Accretive’s use of location data produced by third-party phone apps is troubling to some. Jeremy Gillula, tech policy director at the Electronic Frontier Foundation, a San Francisco-based nonprofit group that advocates for privacy rights, said he’s not sure people are actually giving consent for their data to be used as extensively as it is. “A lot of the times I’m perfectly happy sharing my location data with an app, but I’m not OK sharing my data with an analytics system,” said Gillula. “The fundamental concern when you’re broadcasting this information and someone is scooping it up, they can learn a lot about your location history,” he said.

Benner counters that the use of personally identifiable information to help advertisers target consumers is not a new tactic and actually improves the consumer experience when dealing with ads. “People have been using (personally identifiable information) in advertising forever,” said Benner. “Phone numbers for telemarketers, addresses and emails for direct marketing. – if it’s used to serve someone an ad that may be more relevant to them rather than seeing a bunch of punch-the-monkey ads, there’s no real consumer harm there.” Either way, Benner said, his company analyzes behavioral data on cell phone users but does not identify them personally or go beyond reaching them digitally. “In a post-Cambridge Analytica world, we always need to make sure we are ahead of the curve in terms of privacy compliance and regulations,” Benner said. “While all targeted advertising uses data, there is a right way and a wrong way to use it, and we firmly stand behind the fact our data partners/protections/processes have the best interests of both consumers and brands at heart.”

Any liability questions will likely revolve around the idea of consent, according to Mahroze Baloch, an attorney with Adli Law Group who’s worked on data privacy cases. “Consent is the main thing we want to look at if there’s a privacy issue here,” Baloch said. “You’d be surprised to find that we have consented to a lot of these things. Baloch said Accretive’s model appears to be legal, based on what’s publicly available about the company. “There are no red flags in that sense,” he said.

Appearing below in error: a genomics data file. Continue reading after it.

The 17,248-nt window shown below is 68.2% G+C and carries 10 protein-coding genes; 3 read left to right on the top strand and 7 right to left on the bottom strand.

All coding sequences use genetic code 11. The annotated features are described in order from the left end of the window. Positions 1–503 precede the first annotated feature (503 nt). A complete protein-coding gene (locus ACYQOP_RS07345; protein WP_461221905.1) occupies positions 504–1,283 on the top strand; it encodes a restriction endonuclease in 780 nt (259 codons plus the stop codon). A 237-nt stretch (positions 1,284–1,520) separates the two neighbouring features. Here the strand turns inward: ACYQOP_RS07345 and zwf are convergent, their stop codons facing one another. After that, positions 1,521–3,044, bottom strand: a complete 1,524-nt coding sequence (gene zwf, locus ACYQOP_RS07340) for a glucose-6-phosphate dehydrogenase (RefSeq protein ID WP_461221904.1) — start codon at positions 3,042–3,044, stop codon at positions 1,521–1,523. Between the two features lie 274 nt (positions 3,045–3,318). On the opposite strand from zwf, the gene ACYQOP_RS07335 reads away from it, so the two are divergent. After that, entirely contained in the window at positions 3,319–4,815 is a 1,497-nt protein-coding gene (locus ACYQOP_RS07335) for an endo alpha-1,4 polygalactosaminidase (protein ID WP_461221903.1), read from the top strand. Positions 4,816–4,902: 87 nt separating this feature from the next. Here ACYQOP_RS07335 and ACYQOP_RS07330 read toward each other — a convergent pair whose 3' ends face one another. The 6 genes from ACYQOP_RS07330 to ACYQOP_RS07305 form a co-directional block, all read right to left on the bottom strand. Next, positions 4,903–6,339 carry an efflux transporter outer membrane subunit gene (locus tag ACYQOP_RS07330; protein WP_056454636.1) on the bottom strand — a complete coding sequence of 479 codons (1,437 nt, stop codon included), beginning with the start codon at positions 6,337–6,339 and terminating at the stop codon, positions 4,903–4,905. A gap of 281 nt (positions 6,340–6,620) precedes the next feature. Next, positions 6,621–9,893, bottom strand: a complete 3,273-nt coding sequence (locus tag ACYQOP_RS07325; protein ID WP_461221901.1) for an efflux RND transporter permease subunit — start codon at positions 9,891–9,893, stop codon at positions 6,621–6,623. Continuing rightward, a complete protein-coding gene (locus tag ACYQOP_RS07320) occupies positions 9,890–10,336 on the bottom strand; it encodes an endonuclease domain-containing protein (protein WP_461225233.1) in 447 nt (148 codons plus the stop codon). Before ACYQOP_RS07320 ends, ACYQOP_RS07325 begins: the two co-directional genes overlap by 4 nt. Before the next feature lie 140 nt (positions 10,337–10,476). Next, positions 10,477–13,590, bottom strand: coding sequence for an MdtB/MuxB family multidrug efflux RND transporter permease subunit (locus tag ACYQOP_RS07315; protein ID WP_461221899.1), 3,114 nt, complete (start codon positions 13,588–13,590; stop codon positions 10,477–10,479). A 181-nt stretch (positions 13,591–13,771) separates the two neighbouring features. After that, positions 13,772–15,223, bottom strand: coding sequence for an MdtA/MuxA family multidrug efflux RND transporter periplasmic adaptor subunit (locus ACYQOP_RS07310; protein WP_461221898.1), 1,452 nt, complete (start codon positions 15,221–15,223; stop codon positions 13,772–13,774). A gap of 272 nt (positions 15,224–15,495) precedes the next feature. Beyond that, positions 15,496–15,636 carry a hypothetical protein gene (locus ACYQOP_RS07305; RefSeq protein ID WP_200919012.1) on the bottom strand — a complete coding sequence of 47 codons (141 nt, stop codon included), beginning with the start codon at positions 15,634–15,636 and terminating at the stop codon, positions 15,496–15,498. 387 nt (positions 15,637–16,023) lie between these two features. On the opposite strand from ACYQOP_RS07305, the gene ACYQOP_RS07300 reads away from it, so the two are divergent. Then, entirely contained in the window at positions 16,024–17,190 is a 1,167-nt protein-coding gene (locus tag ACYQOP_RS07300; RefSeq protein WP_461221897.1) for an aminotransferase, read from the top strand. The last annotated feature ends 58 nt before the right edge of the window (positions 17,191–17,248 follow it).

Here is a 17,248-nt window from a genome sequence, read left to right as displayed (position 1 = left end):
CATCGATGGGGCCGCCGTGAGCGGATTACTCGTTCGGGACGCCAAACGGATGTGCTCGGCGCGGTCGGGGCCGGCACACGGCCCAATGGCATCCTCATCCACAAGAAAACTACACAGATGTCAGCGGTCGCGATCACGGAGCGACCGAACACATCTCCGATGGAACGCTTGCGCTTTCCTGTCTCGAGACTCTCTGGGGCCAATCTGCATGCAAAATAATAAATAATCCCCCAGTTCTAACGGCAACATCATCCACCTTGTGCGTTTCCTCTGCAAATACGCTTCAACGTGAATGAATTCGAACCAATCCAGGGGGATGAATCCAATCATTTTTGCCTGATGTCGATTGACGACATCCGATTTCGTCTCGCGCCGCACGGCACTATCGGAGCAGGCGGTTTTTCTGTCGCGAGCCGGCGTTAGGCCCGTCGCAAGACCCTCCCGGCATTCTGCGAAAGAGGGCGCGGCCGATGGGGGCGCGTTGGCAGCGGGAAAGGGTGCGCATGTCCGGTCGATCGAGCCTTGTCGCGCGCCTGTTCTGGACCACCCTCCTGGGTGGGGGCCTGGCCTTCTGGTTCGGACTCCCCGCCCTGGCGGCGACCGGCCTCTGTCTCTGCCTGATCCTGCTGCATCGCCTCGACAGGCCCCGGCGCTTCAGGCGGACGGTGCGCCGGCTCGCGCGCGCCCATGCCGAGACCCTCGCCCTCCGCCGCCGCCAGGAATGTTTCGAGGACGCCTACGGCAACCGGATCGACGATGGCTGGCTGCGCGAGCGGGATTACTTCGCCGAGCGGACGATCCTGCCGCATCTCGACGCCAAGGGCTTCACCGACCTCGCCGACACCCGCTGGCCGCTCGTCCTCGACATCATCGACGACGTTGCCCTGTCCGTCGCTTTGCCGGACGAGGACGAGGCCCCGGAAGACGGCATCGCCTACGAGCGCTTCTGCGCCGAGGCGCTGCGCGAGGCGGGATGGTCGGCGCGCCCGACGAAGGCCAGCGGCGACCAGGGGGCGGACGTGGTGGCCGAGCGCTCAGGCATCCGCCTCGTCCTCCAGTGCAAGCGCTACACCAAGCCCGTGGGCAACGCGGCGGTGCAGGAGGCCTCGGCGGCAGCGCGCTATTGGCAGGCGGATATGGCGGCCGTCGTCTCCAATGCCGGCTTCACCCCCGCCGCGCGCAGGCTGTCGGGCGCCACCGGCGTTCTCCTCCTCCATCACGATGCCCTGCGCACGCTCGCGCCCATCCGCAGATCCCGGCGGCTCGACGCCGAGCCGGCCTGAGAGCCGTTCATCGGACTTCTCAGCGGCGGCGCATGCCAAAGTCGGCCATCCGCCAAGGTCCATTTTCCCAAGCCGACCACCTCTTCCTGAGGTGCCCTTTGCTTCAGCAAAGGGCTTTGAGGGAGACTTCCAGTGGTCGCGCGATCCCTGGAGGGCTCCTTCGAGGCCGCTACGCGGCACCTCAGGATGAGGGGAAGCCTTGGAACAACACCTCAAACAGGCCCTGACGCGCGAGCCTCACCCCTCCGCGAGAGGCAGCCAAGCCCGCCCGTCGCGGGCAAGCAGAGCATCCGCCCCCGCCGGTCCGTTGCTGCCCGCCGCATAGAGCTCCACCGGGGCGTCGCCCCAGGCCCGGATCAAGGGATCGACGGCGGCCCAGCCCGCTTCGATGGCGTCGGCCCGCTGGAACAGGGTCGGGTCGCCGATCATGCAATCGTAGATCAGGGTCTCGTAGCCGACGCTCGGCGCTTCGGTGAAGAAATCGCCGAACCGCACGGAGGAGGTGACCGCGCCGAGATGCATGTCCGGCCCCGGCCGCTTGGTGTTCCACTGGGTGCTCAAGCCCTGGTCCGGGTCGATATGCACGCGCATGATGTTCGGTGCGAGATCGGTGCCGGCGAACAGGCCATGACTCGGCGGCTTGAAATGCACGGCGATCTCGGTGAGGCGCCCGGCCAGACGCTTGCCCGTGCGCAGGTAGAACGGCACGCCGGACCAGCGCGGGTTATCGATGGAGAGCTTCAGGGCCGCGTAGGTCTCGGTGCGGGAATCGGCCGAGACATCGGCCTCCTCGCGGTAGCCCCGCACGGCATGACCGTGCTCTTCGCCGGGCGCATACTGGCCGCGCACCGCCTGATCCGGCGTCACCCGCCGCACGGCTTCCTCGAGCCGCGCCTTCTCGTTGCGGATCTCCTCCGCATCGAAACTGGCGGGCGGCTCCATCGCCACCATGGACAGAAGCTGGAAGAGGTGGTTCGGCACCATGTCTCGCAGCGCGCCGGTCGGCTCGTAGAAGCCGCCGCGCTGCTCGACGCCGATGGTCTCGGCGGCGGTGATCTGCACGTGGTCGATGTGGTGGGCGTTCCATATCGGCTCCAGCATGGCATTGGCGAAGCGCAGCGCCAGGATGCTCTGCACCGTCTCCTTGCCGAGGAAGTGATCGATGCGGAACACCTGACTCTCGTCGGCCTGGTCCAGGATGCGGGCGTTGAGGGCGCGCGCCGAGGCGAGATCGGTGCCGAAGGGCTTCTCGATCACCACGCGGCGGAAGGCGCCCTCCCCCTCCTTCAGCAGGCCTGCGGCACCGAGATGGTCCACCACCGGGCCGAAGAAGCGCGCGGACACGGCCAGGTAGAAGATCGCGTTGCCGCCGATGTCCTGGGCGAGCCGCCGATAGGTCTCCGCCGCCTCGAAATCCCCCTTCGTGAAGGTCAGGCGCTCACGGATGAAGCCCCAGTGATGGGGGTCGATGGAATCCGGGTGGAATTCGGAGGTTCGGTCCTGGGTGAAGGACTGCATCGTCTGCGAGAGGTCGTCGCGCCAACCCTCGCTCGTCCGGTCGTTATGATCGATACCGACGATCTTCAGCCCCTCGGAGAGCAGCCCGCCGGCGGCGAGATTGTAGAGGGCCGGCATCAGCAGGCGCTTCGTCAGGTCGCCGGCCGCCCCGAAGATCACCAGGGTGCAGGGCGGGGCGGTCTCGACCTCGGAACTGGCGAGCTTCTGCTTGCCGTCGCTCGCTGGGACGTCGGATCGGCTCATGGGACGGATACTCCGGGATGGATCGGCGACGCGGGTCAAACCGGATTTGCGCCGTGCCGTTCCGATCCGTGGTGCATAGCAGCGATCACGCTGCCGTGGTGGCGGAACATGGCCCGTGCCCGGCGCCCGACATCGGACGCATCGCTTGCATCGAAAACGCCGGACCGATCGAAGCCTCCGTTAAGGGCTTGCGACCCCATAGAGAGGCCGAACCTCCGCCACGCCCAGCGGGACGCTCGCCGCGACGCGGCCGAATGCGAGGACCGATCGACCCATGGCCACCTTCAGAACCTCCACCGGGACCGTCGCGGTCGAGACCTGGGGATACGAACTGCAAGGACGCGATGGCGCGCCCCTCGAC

Market opportunity

Digital-out-of-home advertising represents about 3 percent to 5 percent of a typical advertiser’s budget, according to Daniel Martin, a partner at PSM Comm Arts. That could rise significantly as Accretive and others increasingly function as a clearing house, keeping track of billboards and other out-of-home venues, and serving as a media buyer for clients. “I don’t want to call up malls and then the airport and then a hospital to find out what their digital opportunities are,” Martin said. “I want to go to a group like [Accretive] to find all the opportunities.”

Digital-out-of-home advertising is already up 13 percent year-over-year globally to about $12 billion, and 10 percent year-over-year in the U.S., according to Barry Frey, president and chief executive of the Digital Place-Based Advertising Association. “Media inside the home is fragmenting and declining,” Fray said. “Seventy percent of our time is now spent outside the home and 82 percent of the population is in urban areas.” Benner said only tech giants such as Facebook, Google, Apple, Uber, Amazon, Viant, and a few others have the type of consumer data Accretive is able to provide its clients. Benner also said he is able to tell his clients about consumer history as well as how many passersby actually purchased the product.

“Billboards and other out-of-home ads don’t buy products, consumers do,” he said. “We shouldn’t target the placement, we should target the consumer.”

-slightly edited for clarity